Aurora Powertrains, the developer and manufacturer of eSled – electric snowmobiles and battery modules, has developed Vehicle Charge Control Unit (VCCU) displayed in Figure 1 to handle charging process of the eSled. VCCU is a credit card sized component integrated into the eSled and it handles the communication between the eSled Vehicle Control Unit (VCU) and EVSE. On the vehicle side, it communicates using CAN-bus, and on EVSE side it communicates using PLC. It is compliant with the ISO15118 including the latest update and is also compatible with the DIN 70121 standard. VCCU is also compliant with the IEC61851 including the LIN-CP communication described in the Annex D, and also with the SAE J3068.
Figure 4. VCCU – Vehicle Charge Control Unit. Rendering of a finished product on the left and a prototype in test bench on the right.
The VCCU has been integrated into eSled and has been used in the Smart Charge project for real-life testing in eSled safari operations at Lehtojärvi pilot site near Rovaniemi in Finland. The pilot site has one Venema V2G CCS charger installed during the project and it has been one of the main charging stations to test and develop the VCCU operation and bidirectional charging. Project has also acquired one V2G AC station with LIN-CP communication protocol, and it has been used in the development and testing of the LIN-CP protocol software of VCCU in laboratory conditions. Aurora has also collaborated with Vattenfall R&D team in the project to comply with the latest standards and discuss V2G use cases which should be tested and demonstrated at the pilot site. These integrations and project results has enabled Aurora Powertrains to apply and receive an ECSEL JU grant for Energy ECS project together with other partners to further develop VCCU and to demonstrate smart V2G-charging in fleet scale electric snowmobile safari operations. Aurora Powertrains will integrate the VCCU to its new eSled model shown in Figure 2 and is planning to launch it as a separate product in 2023.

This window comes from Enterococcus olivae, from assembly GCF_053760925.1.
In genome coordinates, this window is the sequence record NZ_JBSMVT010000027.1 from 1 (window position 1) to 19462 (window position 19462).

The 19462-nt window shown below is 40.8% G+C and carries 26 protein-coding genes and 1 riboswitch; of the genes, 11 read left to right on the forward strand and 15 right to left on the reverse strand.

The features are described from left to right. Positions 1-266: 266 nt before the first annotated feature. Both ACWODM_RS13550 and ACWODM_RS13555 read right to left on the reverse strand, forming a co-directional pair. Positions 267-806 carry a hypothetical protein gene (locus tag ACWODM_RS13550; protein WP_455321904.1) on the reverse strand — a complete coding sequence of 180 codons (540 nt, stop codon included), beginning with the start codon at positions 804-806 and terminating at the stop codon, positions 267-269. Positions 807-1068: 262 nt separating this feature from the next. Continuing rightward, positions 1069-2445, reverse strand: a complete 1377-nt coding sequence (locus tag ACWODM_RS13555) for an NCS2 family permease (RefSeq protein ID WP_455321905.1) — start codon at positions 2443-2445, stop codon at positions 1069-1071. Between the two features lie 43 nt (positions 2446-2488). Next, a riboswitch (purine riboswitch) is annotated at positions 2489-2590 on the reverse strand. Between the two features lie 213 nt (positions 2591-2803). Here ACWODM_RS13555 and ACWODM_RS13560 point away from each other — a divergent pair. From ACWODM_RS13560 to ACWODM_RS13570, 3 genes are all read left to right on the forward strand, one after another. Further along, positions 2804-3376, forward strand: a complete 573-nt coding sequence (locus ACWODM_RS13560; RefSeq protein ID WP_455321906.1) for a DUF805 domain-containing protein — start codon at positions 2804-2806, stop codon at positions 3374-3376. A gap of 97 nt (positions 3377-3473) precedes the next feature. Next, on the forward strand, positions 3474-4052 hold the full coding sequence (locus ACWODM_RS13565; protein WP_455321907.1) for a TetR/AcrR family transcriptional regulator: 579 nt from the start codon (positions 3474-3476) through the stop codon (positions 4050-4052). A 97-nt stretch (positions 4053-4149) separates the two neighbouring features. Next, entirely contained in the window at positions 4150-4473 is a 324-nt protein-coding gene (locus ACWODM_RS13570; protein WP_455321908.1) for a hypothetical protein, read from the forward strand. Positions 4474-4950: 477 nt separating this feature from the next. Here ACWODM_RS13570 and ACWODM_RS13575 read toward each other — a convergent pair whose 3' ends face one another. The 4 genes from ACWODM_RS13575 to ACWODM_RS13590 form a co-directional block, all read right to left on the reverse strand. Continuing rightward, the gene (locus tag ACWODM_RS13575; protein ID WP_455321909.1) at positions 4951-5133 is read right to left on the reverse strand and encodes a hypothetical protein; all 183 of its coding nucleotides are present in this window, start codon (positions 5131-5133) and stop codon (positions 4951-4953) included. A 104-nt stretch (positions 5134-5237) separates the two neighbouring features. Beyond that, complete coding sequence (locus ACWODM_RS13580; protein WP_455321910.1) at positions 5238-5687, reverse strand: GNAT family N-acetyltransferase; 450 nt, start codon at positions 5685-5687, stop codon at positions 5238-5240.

Figure 5. Front view of the new eSled – electric snowmobile model
Lehtojärvi pilot site
Lehtojärvi pilot site is developed in Smartcharge project as a place to test V2G chargers, test and develop V2G charging in both directions, collect detailed data of the process and develop and test smart-grid functionality. Pilot site is located at Aurora Powertrains premises in Lehtojärvi, Finland. Pilot site is connected to main power grid via 200 A electricity contract. Locally power is distributed from outdoor electric cabinet mainly via five 63A three phase sockets and one 63 A connection to safari house on-premises. Pilot site enables testing and developing V2G charging solutions using either Venema V2G charging station (DC) or Nuvve PowerPort (AC). Main focus is in DC and CCS based V2G charging.
Data is collected from both energy consumption and production. Monitored consumers are electric snowmobiles that are connected to the chargers and safari house. Production data is gathered from a local reference solar power plant and from a V2G-charging station. A simplified system architecture is presented in figure 1. All data collected at the site is forwarded to Lapland UAS cloud platform via gateway, that supports wireless connectivity.
Figure 1. Lehtojärvi system architecture.
Pilot site data acquisition